Rachael’s Thoughts on Parshat Vayishlach

This week’s Torah portion, Vayishlach, tells of Jacob wrestling with an angel, and receiving the name ‘Israel’.  The image of a person and an angel entangled with each other is both beautiful and empowering – and then the angel hits below the belt.  Needing to release himself, the angel targets Jacob’s thigh, injuring his sciatic nerve.  Jacob will bear the injury and the pain of it for the rest of his life.

Two opposite events are occurring simultaneously that night.  Jacob is being blessed with the name ‘Israel’, while at the same time he is being physically injured.  The blessing will grow through time, as his descendants learn of its meaning, but the injury will also grow, as Jacob ages and the pain progresses.  The positive and the negative are sitting side by side.

The Torah tells us of both events, and then tells us to remember them both in who we are and in what we do.  Jacob’s descendants are the Israelites, and today, all Jews know we are the nation, Israel.  At the same time, the Torah tells us we must refrain from eating any meat from the back half of an animal that might contain the relevant nerve.  It is not the meat that isn’t permitted, it’s the nerve.  The Torah has told us that as we bear the name of the blessing that was bestowed, we must always remember the injury of that night.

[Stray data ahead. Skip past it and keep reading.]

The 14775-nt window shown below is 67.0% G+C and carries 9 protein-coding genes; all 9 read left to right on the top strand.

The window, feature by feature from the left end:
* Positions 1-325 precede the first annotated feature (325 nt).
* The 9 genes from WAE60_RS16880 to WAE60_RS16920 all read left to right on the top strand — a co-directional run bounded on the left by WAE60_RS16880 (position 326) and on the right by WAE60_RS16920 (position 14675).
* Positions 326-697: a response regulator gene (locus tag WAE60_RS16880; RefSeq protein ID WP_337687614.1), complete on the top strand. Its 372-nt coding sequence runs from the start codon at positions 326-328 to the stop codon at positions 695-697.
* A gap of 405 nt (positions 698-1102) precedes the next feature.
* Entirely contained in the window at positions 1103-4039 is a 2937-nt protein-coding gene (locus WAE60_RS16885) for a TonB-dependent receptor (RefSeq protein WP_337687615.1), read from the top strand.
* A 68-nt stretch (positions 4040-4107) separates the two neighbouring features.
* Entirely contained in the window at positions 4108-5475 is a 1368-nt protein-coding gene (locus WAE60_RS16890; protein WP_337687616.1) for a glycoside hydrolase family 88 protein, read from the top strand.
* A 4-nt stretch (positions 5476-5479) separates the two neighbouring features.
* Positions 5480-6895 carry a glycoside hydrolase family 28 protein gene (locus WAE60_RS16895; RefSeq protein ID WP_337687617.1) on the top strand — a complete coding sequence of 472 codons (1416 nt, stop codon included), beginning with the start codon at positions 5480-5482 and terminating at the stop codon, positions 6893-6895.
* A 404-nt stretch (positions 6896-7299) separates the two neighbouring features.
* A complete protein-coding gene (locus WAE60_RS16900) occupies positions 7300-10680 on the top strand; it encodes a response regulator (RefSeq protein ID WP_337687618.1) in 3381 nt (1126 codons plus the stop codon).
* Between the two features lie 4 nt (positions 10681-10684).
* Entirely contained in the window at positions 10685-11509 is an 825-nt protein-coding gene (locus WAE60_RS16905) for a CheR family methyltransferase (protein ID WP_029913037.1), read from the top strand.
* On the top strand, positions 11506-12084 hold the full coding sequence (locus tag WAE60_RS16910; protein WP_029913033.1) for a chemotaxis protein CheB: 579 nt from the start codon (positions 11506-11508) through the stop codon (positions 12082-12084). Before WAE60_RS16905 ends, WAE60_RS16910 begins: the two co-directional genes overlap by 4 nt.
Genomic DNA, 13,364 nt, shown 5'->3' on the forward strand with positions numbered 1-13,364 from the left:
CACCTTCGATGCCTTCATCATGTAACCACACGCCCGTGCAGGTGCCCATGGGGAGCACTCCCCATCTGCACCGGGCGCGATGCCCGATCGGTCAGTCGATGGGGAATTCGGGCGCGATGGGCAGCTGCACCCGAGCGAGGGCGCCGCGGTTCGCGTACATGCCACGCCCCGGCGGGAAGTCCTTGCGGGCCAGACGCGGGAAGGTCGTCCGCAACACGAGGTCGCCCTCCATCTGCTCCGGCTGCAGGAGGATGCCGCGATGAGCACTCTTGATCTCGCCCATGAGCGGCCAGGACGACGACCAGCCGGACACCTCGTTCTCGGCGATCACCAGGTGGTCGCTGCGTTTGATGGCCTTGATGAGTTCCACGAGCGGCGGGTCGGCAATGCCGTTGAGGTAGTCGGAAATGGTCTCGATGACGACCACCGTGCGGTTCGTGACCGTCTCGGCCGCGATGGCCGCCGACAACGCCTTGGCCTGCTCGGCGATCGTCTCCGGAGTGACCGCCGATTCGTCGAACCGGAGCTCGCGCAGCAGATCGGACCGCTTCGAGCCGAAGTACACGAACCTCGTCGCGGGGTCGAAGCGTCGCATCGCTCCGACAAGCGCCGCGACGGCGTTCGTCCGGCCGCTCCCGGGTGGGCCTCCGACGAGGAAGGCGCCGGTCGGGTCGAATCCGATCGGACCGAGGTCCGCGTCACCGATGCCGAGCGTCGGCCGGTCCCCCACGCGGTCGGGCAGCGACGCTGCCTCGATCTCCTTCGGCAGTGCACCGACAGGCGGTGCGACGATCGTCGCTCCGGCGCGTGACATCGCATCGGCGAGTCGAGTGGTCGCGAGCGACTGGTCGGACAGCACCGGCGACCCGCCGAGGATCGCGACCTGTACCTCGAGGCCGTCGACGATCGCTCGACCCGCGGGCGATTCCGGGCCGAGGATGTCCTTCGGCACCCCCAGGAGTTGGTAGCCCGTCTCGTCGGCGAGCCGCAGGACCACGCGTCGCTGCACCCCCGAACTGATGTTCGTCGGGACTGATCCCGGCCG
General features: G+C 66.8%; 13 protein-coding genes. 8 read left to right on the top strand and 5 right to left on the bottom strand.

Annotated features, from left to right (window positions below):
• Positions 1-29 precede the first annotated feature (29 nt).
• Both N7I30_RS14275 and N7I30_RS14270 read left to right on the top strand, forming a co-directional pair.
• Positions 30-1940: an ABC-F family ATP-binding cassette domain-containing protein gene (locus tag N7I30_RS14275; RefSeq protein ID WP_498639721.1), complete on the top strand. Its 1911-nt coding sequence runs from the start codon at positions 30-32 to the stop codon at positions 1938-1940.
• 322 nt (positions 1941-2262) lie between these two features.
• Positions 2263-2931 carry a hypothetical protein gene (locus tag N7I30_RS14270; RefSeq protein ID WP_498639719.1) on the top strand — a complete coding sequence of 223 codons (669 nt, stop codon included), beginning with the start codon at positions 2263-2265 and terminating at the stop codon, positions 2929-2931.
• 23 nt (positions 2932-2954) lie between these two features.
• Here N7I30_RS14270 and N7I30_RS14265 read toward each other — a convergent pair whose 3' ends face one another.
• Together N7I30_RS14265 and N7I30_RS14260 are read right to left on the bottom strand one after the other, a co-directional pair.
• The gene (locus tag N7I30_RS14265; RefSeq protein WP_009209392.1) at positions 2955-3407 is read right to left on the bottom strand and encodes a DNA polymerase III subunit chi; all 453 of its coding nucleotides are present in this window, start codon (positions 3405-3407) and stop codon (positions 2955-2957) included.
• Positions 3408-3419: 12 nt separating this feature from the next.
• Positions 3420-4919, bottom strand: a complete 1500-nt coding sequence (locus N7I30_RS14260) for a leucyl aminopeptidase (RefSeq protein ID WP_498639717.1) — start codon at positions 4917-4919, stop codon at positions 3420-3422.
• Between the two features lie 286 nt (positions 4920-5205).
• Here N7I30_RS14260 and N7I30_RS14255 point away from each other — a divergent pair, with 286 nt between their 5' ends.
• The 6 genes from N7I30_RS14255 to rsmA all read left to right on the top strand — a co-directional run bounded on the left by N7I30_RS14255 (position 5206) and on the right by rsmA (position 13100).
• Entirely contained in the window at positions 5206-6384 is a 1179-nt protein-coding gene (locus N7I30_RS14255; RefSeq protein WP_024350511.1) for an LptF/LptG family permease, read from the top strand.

Judaism sits in the covenant with God, but a blessing is not the same thing as protection.  As Jacob is blessed, he is injured, and the Torah tells us to remember the injury.  

All this happens on the night before Jacob is to reunite with his brother, Esau, his twin who has sworn to kill him.  Jacob has prepared his camp for war, even as he is soliciting for peace.  We are taught to cherish the blessings of Israel, while we simultaneously understand that danger and injuries are still part of this world, and we take steps accordingly.  

The power of Jacob’s encounter with the angel is the choice of perspective we see.  Two things happened that night, and although Jacob will live with the physical pain of his injury, we never hear of it again.  He has focused on the blessing of becoming Israel, and that is the lesson he teaches us most clearly.

I’d like to wish everyone a sweet and peaceful Shabbat –our Jewish time to regroup, rest, and reinvigorate.

Shabbat shalom,